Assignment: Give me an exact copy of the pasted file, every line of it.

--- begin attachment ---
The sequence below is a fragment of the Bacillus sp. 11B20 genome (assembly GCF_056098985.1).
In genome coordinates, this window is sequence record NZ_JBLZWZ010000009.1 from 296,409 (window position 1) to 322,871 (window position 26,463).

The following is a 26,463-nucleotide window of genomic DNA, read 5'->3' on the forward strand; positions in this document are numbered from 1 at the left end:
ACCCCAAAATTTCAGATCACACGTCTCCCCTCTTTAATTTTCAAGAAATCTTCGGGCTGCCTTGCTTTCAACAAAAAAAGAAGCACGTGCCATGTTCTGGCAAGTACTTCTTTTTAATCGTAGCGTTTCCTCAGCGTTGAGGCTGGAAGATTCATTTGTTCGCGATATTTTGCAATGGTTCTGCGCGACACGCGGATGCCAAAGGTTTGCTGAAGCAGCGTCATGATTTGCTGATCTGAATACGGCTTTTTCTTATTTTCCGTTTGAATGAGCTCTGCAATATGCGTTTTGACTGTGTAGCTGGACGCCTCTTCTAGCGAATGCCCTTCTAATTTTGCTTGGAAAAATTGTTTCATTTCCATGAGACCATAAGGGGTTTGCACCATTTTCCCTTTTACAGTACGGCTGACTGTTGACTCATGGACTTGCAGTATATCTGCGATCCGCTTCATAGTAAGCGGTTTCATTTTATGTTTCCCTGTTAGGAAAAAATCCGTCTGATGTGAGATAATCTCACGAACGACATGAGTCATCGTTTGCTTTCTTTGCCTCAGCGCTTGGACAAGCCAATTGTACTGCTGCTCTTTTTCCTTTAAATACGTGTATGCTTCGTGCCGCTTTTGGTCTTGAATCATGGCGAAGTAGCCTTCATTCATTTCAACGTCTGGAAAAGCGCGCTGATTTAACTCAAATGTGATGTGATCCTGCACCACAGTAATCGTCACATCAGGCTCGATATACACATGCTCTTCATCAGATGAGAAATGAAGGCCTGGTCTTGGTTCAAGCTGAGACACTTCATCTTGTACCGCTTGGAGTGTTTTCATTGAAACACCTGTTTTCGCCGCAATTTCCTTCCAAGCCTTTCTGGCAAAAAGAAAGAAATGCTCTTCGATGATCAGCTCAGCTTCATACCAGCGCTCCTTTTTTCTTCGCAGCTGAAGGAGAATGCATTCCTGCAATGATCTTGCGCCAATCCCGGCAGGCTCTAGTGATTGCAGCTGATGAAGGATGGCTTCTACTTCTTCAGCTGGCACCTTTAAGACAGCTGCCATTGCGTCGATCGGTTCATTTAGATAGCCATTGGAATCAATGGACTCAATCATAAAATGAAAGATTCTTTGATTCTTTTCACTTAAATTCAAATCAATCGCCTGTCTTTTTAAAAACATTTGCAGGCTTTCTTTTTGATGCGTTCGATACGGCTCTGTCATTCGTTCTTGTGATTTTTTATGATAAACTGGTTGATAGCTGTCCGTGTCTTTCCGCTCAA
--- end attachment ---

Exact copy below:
The sequence below is a fragment of the Bacillus sp. 11B20 genome (assembly GCF_056098985.1).
In genome coordinates, this window is sequence record NZ_JBLZWZ010000009.1 from 296,409 (window position 1) to 322,871 (window position 26,463).

The following is a 26,463-nucleotide window of genomic DNA, read 5'->3' on the forward strand; positions in this document are numbered from 1 at the left end:
ACCCCAAAATTTCAGATCACACGTCTCCCCTCTTTAATTTTCAAGAAATCTTCGGGCTGCCTTGCTTTCAACAAAAAAAGAAGCACGTGCCATGTTCTGGCAAGTACTTCTTTTTAATCGTAGCGTTTCCTCAGCGTTGAGGCTGGAAGATTCATTTGTTCGCGATATTTTGCAATGGTTCTGCGCGACACGCGGATGCCAAAGGTTTGCTGAAGCAGCGTCATGATTTGCTGATCTGAATACGGCTTTTTCTTATTTTCCGTTTGAATGAGCTCTGCAATATGCGTTTTGACTGTGTAGCTGGACGCCTCTTCTAGCGAATGCCCTTCTAATTTTGCTTGGAAAAATTGTTTCATTTCCATGAGACCATAAGGGGTTTGCACCATTTTCCCTTTTACAGTACGGCTGACTGTTGACTCATGGACTTGCAGTATATCTGCGATCCGCTTCATAGTAAGCGGTTTCATTTTATGTTTCCCTGTTAGGAAAAAATCCGTCTGATGTGAGATAATCTCACGAACGACATGAGTCATCGTTTGCTTTCTTTGCCTCAGCGCTTGGACAAGCCAATTGTACTGCTGCTCTTTTTCCTTTAAATACGTGTATGCTTCGTGCCGCTTTTGGTCTTGAATCATGGCGAAGTAGCCTTCATTCATTTCAACGTCTGGAAAAGCGCGCTGATTTAACTCAAATGTGATGTGATCCTGCACCACAGTAATCGTCACATCAGGCTCGATATACACATGCTCTTCATCAGATGAGAAATGAAGGCCTGGTCTTGGTTCAAGCTGAGACACTTCATCTTGTACCGCTTGGAGTGTTTTCATTGAAACACCTGTTTTCGCCGCAATTTCCTTCCAAGCCTTTCTGGCAAAAAGAAAGAAATGCTCTTCGATGATCAGCTCAGCTTCATACCAGCGCTCCTTTTTTCTTCGCAGCTGAAGGAGAATGCATTCCTGCAATGATCTTGCGCCAATCCCGGCAGGCTCTAGTGATTGCAGCTGATGAAGGATGGCTTCTACTTCTTCAGCTGGCACCTTTAAGACAGCTGCCATTGCGTCGATCGGTTCATTTAGATAGCCATTGGAATCAATGGACTCAATCATAAAATGAAAGATTCTTTGATTCTTTTCACTTAAATTCAAATCAATCGCCTGTCTTTTTAAAAACATTTGCAGGCTTTCTTTTTGATGCGTTCGATACGGCTCTGTCATTCGTTCTTGTGATTTTTTATGATAAACTGGTTGATAGCTGTCCGTGTCTTTCCGCTCAA